Whilst the house price crunch is reportedly only happening in London and the outskirts, in the UK the repercussions are being felt everywhere. A report by Visa has found that last month consumer spending, fell for the ninth month in the last 10. This suggests that Brits are worried about a collapse in house prices.
We’re very proud of our house values here in the UK. There comes a huge ‘wealth effect’ from owning property; as property values rise so does spending and ultimately GDP. The impact of a declining wealth effect could be disastrous for the economy.
This seems strange given an increase in house prices is really quite meaningless when one thinks about it. You might be overjoyed that your family house has gone up 300% but what can you do about it? Increase the mortgage? Ok, so now you’re in more debt. Sell the house? Ok, but where will you live that hasn’t experienced a similar climb?
This is the myth that so many Brits fall for. The London data and spending figures suggests that soon many will be waking up to the scam they’ve all fallen for, realising the ‘wealth effect’ means very little when a major economic downturn is on its way.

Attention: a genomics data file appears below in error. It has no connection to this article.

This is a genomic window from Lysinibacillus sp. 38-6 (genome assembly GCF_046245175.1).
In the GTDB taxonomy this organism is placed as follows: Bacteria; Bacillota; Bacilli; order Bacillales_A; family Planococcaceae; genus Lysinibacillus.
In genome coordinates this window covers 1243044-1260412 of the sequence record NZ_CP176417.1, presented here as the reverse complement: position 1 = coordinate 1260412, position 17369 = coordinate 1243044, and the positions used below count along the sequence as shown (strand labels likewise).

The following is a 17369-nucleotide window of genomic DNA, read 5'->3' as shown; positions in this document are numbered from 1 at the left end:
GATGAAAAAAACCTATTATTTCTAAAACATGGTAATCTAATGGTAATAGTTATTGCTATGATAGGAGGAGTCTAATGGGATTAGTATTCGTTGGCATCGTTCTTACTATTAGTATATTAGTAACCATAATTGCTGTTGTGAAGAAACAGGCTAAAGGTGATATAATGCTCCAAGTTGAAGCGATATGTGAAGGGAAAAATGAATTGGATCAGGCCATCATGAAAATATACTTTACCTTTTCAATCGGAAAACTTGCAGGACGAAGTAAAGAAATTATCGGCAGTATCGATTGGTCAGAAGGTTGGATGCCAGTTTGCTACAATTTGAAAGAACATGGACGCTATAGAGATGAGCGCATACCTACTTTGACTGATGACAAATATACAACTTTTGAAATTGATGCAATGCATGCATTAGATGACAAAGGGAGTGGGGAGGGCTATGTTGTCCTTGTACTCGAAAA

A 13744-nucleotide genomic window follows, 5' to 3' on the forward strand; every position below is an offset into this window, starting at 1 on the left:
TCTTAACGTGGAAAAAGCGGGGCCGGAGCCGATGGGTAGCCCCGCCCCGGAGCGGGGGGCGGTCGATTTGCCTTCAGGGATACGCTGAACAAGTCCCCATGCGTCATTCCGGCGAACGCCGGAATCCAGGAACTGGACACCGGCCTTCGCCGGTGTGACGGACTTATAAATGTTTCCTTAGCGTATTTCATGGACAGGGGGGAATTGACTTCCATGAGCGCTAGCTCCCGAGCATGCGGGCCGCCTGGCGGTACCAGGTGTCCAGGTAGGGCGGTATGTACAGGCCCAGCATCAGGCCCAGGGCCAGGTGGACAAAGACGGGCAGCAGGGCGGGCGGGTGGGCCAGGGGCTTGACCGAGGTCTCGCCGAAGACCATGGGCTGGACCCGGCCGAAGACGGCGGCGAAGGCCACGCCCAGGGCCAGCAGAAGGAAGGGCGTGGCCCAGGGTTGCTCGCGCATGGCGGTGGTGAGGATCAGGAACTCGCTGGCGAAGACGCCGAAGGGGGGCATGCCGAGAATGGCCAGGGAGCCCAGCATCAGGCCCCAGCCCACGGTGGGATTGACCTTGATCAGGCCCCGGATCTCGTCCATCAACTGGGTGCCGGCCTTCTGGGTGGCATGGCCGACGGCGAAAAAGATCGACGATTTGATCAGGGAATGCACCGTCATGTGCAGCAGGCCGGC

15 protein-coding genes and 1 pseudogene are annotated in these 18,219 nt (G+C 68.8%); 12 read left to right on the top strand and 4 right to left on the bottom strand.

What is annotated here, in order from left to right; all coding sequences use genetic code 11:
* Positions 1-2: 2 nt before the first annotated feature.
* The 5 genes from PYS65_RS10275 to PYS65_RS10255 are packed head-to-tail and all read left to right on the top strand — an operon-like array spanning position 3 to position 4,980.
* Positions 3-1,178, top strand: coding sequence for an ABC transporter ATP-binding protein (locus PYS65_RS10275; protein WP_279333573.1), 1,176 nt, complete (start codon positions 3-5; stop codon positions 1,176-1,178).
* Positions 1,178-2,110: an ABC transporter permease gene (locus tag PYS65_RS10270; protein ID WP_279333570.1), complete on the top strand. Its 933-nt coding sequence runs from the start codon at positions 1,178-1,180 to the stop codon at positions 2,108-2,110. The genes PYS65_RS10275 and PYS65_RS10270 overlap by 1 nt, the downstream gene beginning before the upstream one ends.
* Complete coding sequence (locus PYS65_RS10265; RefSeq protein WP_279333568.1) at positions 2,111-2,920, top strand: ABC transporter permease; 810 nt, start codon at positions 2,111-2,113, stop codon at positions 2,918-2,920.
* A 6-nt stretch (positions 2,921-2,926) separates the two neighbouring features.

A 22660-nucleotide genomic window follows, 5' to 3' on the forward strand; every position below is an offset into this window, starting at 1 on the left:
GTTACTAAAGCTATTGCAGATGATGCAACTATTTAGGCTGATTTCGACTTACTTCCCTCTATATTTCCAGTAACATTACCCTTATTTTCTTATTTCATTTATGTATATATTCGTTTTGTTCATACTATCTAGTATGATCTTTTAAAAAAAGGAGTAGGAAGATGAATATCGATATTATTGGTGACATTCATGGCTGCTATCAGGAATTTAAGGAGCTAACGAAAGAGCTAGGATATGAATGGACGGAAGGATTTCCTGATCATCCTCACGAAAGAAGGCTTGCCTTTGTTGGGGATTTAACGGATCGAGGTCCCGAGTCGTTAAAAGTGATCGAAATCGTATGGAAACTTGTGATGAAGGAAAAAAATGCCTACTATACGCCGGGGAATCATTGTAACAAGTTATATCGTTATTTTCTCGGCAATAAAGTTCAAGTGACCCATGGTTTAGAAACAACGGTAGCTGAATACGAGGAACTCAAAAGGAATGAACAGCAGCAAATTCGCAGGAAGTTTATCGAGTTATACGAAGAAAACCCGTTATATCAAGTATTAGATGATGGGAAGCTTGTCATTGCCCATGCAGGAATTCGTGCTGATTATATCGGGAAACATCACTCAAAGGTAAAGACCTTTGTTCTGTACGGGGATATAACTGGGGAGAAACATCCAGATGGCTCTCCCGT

The house price myth
Britons have been sold a big bottle of snake oil when it comes to property markets. Unlike our European contemporaries we are brought up from a very early age that owning our own home is a badge of honour, the seal of adulthood if you will.
This hasn’t always been the case. At the turn of the 20th Century just 23% of Brits owned their own home, fast forward over one hundred years and only 35% of us rent. This is in significant contrast to the likes of France where rental conditions mean many do not feel the need to do a deal with the devil that is a life time of debt. It is not surprising then to learn that Britons are amongst the most indebted in Europe, so sure are we that agreeing to many hundreds of thousands of pounds in debt is the right thing to do.